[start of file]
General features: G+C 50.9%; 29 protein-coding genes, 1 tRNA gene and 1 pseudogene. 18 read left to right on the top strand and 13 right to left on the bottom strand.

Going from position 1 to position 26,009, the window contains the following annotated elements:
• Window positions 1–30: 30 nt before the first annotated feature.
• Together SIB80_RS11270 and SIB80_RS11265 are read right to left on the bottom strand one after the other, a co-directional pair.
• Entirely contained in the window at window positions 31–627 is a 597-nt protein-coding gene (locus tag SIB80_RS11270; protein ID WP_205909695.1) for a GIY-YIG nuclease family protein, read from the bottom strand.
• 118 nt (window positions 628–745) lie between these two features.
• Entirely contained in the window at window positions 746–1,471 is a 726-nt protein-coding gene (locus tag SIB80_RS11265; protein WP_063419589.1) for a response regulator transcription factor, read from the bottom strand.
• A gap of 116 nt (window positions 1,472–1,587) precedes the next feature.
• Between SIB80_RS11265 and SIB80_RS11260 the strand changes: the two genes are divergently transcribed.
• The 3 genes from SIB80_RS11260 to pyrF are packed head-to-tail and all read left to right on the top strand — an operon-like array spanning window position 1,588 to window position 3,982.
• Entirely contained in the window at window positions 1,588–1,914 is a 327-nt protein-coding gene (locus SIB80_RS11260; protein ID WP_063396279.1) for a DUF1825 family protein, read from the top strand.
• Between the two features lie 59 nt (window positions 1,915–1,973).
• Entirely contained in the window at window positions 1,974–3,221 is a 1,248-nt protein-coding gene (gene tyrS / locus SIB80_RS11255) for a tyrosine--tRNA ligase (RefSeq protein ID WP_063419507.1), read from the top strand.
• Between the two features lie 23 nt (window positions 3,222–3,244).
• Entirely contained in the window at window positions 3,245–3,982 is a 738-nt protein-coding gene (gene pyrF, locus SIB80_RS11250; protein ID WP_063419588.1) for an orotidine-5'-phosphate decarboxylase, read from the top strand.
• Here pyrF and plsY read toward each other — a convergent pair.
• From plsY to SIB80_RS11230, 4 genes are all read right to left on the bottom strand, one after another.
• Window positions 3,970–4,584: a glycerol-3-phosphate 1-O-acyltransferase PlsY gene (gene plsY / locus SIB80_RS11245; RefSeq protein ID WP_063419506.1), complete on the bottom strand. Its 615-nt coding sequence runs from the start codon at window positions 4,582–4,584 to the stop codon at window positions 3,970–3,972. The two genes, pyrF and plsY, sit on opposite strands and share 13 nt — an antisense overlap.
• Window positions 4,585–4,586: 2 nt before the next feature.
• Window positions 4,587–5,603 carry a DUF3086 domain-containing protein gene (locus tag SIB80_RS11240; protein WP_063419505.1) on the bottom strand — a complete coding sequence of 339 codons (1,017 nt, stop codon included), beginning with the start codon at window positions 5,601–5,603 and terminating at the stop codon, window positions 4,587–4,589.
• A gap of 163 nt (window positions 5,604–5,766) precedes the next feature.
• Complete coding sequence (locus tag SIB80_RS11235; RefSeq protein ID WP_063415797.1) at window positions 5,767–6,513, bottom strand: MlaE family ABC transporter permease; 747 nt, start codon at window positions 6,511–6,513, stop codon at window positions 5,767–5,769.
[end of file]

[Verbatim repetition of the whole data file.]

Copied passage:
General features: G+C 50.9%; 29 protein-coding genes, 1 tRNA gene and 1 pseudogene. 18 read left to right on the top strand and 13 right to left on the bottom strand.

Going from position 1 to position 26,009, the window contains the following annotated elements:
• Window positions 1–30: 30 nt before the first annotated feature.
• Together SIB80_RS11270 and SIB80_RS11265 are read right to left on the bottom strand one after the other, a co-directional pair.
• Entirely contained in the window at window positions 31–627 is a 597-nt protein-coding gene (locus tag SIB80_RS11270; protein ID WP_205909695.1) for a GIY-YIG nuclease family protein, read from the bottom strand.
• 118 nt (window positions 628–745) lie between these two features.
• Entirely contained in the window at window positions 746–1,471 is a 726-nt protein-coding gene (locus tag SIB80_RS11265; protein WP_063419589.1) for a response regulator transcription factor, read from the bottom strand.
• A gap of 116 nt (window positions 1,472–1,587) precedes the next feature.
• Between SIB80_RS11265 and SIB80_RS11260 the strand changes: the two genes are divergently transcribed.
• The 3 genes from SIB80_RS11260 to pyrF are packed head-to-tail and all read left to right on the top strand — an operon-like array spanning window position 1,588 to window position 3,982.
• Entirely contained in the window at window positions 1,588–1,914 is a 327-nt protein-coding gene (locus SIB80_RS11260; protein ID WP_063396279.1) for a DUF1825 family protein, read from the top strand.
• Between the two features lie 59 nt (window positions 1,915–1,973).
• Entirely contained in the window at window positions 1,974–3,221 is a 1,248-nt protein-coding gene (gene tyrS / locus SIB80_RS11255) for a tyrosine--tRNA ligase (RefSeq protein ID WP_063419507.1), read from the top strand.
• Between the two features lie 23 nt (window positions 3,222–3,244).
• Entirely contained in the window at window positions 3,245–3,982 is a 738-nt protein-coding gene (gene pyrF, locus SIB80_RS11250; protein ID WP_063419588.1) for an orotidine-5'-phosphate decarboxylase, read from the top strand.
• Here pyrF and plsY read toward each other — a convergent pair.
• From plsY to SIB80_RS11230, 4 genes are all read right to left on the bottom strand, one after another.
• Window positions 3,970–4,584: a glycerol-3-phosphate 1-O-acyltransferase PlsY gene (gene plsY / locus SIB80_RS11245; RefSeq protein ID WP_063419506.1), complete on the bottom strand. Its 615-nt coding sequence runs from the start codon at window positions 4,582–4,584 to the stop codon at window positions 3,970–3,972. The two genes, pyrF and plsY, sit on opposite strands and share 13 nt — an antisense overlap.
• Window positions 4,585–4,586: 2 nt before the next feature.
• Window positions 4,587–5,603 carry a DUF3086 domain-containing protein gene (locus tag SIB80_RS11240; protein WP_063419505.1) on the bottom strand — a complete coding sequence of 339 codons (1,017 nt, stop codon included), beginning with the start codon at window positions 5,601–5,603 and terminating at the stop codon, window positions 4,587–4,589.
• A gap of 163 nt (window positions 5,604–5,766) precedes the next feature.
• Complete coding sequence (locus tag SIB80_RS11235; RefSeq protein ID WP_063415797.1) at window positions 5,767–6,513, bottom strand: MlaE family ABC transporter permease; 747 nt, start codon at window positions 6,511–6,513, stop codon at window positions 5,767–5,769.